Landscape Photography Tips

Capture amazing landscape photos using these simple beginners tricks from Jason Parnell-Brookes

Edited by Jason Parnell-Brookes

November 14, 2019

Nature Photography Tips

A good landscape photograph isn’t just about snapping a beautiful vista. A photographer should be paying attention to how the scene is constructed and what they can do with the technology at their disposal to draw attention to their favourite parts. For example, you have some beautiful mountains in the distance but what do you place in the foreground that helps? Perhaps it’s winter and you can look for a well-trodden path in the snow, or maybe there’s a lake that reflects their beauty?

Good techniques to practice are: keeping good sharpness throughout the frame; making sure areas are exposed correctly; ensuring the camera is stable and steady and removing distracting elements that detract from the view. By paying attention to these tips for landscape photography it’s easy to take fantastic landscape photographs again and again. These landscape photography tips can also be used for a variety of other genres, and serve just as well as nature photography tips. Get started with the essentials below.

Landscape Photography Tips

Composition

Good landscape composition means layering your scene. Look for foreground interest and place it in the bottom of the frame with an interesting background at the top. If you can add interesting features in the midground too your landscapes will feel more structured. For those that are stuck use the rule of thirds or look for leading lines to guide the eye through the frame.

Narrow Your Aperture

Increase the depth of field in your landscape by using a narrower aperture such as f/8, f/11 or f/16. This generates a deeper slice of focus through your image so foreground elements are more likely to be sharp at the same time backgrounds are, too.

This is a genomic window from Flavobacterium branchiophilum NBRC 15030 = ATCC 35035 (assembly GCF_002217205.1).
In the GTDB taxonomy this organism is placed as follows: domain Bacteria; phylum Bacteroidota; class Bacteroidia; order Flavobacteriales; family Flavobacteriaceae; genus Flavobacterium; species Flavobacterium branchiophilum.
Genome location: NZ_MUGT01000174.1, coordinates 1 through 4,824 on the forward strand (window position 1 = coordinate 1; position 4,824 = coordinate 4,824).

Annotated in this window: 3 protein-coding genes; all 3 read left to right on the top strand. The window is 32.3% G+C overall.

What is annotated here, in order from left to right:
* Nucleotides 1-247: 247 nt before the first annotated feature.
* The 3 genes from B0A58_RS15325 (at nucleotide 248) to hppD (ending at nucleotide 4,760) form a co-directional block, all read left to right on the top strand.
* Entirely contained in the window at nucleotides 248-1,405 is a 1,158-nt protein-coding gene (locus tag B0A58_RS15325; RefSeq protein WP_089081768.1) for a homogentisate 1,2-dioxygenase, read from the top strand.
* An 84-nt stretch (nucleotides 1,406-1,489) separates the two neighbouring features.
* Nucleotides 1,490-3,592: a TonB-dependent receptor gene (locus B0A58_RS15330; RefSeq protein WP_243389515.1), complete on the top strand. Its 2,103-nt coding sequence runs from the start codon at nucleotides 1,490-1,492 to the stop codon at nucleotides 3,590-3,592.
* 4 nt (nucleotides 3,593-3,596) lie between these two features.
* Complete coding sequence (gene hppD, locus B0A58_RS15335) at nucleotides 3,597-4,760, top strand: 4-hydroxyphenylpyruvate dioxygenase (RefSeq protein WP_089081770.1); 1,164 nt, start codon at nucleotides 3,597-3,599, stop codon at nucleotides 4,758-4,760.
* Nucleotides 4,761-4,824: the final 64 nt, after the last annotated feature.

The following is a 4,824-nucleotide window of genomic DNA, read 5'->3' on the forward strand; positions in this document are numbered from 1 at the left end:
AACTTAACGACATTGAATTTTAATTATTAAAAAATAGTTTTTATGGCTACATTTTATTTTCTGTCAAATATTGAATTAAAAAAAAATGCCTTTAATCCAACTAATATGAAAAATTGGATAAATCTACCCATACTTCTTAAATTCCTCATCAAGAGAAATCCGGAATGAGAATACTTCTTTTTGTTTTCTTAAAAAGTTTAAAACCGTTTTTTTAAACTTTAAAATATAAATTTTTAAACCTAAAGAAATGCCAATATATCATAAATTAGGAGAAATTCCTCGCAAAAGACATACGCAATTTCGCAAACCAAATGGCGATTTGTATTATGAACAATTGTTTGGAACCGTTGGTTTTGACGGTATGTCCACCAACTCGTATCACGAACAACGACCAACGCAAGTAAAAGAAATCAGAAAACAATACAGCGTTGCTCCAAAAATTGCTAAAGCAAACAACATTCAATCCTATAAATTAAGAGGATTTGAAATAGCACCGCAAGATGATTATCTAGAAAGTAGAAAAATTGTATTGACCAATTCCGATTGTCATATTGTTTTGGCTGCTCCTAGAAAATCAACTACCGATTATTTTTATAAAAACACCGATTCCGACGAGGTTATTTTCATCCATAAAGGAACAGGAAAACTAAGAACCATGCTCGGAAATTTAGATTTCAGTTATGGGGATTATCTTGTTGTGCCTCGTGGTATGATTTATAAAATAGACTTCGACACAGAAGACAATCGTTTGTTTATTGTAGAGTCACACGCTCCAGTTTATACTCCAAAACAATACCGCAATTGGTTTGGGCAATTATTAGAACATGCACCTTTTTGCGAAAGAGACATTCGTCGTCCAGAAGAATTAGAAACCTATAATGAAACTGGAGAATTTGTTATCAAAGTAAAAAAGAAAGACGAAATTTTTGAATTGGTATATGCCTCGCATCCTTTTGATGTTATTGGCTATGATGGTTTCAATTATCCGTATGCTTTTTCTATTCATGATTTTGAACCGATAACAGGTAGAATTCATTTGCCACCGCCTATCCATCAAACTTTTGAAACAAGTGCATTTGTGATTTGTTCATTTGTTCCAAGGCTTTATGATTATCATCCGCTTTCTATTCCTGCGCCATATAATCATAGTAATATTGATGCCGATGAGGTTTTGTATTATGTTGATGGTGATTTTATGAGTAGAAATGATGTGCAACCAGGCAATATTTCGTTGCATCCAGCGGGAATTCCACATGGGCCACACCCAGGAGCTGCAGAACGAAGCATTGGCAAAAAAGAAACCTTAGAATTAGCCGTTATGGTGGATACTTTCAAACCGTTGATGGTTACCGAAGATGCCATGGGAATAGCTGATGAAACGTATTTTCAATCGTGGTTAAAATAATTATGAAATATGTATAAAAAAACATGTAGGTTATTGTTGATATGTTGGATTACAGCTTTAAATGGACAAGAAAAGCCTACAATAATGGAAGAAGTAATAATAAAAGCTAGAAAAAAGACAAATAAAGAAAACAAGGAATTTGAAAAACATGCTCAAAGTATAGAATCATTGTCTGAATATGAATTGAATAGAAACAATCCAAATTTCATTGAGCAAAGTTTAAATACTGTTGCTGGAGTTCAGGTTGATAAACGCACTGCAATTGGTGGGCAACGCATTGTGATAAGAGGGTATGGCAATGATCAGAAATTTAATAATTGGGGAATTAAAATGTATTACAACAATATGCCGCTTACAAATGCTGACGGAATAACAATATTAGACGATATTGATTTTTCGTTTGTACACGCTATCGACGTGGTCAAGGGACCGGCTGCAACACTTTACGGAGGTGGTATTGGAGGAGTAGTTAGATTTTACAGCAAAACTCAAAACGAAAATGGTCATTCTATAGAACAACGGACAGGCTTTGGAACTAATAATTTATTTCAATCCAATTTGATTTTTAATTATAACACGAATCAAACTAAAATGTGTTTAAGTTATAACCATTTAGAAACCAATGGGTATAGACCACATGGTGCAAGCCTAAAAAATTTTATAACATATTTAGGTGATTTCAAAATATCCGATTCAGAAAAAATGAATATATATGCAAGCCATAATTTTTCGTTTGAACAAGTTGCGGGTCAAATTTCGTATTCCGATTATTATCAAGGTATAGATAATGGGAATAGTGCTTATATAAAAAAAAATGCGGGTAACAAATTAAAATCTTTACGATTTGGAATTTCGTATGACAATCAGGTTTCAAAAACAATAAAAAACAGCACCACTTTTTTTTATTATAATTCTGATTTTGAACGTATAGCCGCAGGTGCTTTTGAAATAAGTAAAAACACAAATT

Use a Tripod

Keep your camera steady on a tripod and you’ll be able to use long exposure times and lower ISO. With long exposures come the ability to capture motion blur on moving subjects (i.e. waterfalls). Lower ISO values keep noise to a minimum.

Focus Stacking or Hyperfocal Distance

What happens when you can’t get your aperture any narrower, or you need to open it up to f/2.8 just to make the scene expose properly? That’s when you use a technique called focus stacking. Focus on the ground closest to you and take a series of images. With each photo manually set the focus a little further back until you have the background in focus. Then merge the images together in software. Some cameras have this feature built-in.

Filters You Can’t Do Without

There are few things you can’t do in editing software nowadays, but these three filters are still a staple for landscapes. A polariser will remove glare and reflections from water and shiny surfaces like glass windows - this is impossible to replicate in software and should be in every landscape photographer’s kit bag.

Darken the Scene

Neutral density filters make the entire scene uniformly darker which is great for longer exposures where you want to blur the movement of clouds or water. Graduated neutral density filters do much the same as NDs but only to one side of the frame, so are good for darkening overly bright skies.

Get Rid of Glare

Use a lens hood to stop light from striking the front element of the lens directly. If you don’t have one, use your hand, a hat or anything that blocks the light without getting in the way of the shot.

Author's Bio
Jason Parnell-Brookes is an internationally award-winning photographer. He won Gold in the Nikon Photo Contest 2018/19 and was named Digital Photographer of the Year in 2014. He is also a Masters graduate, qualified teacher and writer.

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